"There is a structural problem of malnutrition in Niger. Even during a good harvest we face this kind of malnutrition among children,” said the UN Children’s Fund Representative, Adjibade Aboudou Karimou.
A key element, she said, was that traditionally women have little power and husbands determine how income is spent. Women “don’t get enough access to food and they cannot take care enough of their children as a consequence.”
The path out of Niger’s food insecurity was through the empowerment of women, she stressed, starting with schooling. Lack of female education is partly responsible for the high fertility rate: the average woman in Niger gives birth to 8.4 children.
Lack of Development Aid
Although Niger is huge, it cannot feed its people because of an archaic system of food production that is almost totally dependent on rain fed agriculture in the arid Sahel.
"We don’t really understand in this country why, despite the fact that it is a democratic country, a solid state and very stable, does not receive the attention and aid it needs from the international community to put its people on a solid path towards development," UN Resident Representative Michele Falavigna told IRIN.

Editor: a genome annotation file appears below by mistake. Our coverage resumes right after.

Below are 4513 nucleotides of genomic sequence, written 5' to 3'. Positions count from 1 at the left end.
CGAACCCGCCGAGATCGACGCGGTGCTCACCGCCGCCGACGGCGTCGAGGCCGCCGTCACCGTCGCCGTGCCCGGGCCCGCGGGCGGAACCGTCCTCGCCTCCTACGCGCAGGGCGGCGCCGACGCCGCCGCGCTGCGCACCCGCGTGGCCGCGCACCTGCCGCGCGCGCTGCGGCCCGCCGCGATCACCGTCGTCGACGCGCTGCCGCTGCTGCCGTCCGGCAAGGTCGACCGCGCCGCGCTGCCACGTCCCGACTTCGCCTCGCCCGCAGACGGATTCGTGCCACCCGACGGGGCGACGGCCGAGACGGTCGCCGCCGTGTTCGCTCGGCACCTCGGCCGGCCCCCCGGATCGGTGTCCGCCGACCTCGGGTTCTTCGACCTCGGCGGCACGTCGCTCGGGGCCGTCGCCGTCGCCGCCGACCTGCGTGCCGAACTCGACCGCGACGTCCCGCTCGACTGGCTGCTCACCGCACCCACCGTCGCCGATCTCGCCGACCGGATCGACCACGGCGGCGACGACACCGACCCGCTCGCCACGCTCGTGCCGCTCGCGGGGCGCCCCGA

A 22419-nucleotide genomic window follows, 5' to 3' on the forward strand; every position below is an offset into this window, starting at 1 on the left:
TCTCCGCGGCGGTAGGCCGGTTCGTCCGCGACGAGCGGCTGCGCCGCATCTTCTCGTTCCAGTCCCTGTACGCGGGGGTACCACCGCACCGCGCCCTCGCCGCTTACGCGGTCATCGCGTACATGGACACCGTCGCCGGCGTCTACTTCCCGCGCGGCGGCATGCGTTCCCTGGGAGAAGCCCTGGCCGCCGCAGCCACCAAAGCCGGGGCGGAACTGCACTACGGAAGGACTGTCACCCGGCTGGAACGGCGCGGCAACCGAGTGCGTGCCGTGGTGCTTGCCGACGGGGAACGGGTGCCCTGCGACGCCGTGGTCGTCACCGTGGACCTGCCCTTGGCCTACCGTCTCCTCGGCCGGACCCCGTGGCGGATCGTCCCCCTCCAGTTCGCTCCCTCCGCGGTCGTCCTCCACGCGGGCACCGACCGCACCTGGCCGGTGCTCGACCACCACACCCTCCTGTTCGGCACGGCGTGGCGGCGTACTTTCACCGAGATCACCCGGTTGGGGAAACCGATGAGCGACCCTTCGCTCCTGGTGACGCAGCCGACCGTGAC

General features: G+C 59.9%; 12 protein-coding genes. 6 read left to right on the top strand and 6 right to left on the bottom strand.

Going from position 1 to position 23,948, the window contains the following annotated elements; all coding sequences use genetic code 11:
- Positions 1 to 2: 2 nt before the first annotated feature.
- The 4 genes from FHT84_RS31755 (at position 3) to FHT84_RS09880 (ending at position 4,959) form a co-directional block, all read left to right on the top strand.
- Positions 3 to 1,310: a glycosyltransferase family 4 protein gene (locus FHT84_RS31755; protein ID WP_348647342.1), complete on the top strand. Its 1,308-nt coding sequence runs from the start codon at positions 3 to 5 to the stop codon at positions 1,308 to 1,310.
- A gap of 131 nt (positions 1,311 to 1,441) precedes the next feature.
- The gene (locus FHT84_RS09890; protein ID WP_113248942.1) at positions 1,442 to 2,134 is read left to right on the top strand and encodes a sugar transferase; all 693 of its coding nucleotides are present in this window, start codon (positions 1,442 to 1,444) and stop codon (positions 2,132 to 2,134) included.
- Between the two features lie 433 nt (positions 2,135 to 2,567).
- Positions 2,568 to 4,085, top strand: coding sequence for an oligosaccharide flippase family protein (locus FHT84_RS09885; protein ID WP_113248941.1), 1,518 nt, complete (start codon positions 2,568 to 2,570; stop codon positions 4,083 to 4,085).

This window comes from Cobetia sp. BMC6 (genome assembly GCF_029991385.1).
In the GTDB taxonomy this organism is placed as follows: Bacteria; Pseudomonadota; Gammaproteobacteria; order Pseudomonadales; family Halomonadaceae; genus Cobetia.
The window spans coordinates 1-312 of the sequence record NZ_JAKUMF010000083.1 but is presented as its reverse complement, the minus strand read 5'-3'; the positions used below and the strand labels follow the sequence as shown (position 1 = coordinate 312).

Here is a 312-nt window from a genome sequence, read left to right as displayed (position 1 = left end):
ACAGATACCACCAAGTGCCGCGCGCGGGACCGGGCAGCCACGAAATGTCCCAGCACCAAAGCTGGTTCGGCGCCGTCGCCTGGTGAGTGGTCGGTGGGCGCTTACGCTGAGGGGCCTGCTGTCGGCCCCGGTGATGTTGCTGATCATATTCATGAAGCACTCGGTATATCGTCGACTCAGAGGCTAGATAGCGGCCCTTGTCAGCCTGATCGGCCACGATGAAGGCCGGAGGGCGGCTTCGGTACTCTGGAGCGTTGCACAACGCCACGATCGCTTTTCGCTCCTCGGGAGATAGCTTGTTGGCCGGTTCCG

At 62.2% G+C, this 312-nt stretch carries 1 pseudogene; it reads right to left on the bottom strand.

Peter Bieler, an agronomist from the aid agency Swiss Cooperation, which runs development projects in the country, says Niger needs to prioritise agriculture.
"Niger needs professional farmers, not unemployed people in the
countryside that have nothing else to do. It needs an agricultural policy that strengthens the agricultural system."
Just to keep pace with the population growth rate, Niger needs to construct 2,000 new wells each year, Bieler noted.
In the small market of Ollelewa town, a woman sitting behind a mound of herbs for sale held a severely malnourished child to her breast. Traders were offering chillies, salt and medicines, but almost no food.
What little food was available was selling at three times the normal price, way beyond the reach of most of the villagers. Their livestock, which they usually exchange for food, are emaciated, and have plummeted in value.
But Niger’s food crisis is a localised problem. In the major towns the markets are full, with trucks laden with cereals plying the roads.
According to Bieler, shrewd businessmen have been profiting from the crisis: "You can always buy 10 or 20 tons of cereals. But traders intentionally give out only small quantities in order to keep prices high. There is a lot of business going on here. Some traders bought dried meat from desperate livestock owners and sold it for 20 times more in Nigeria."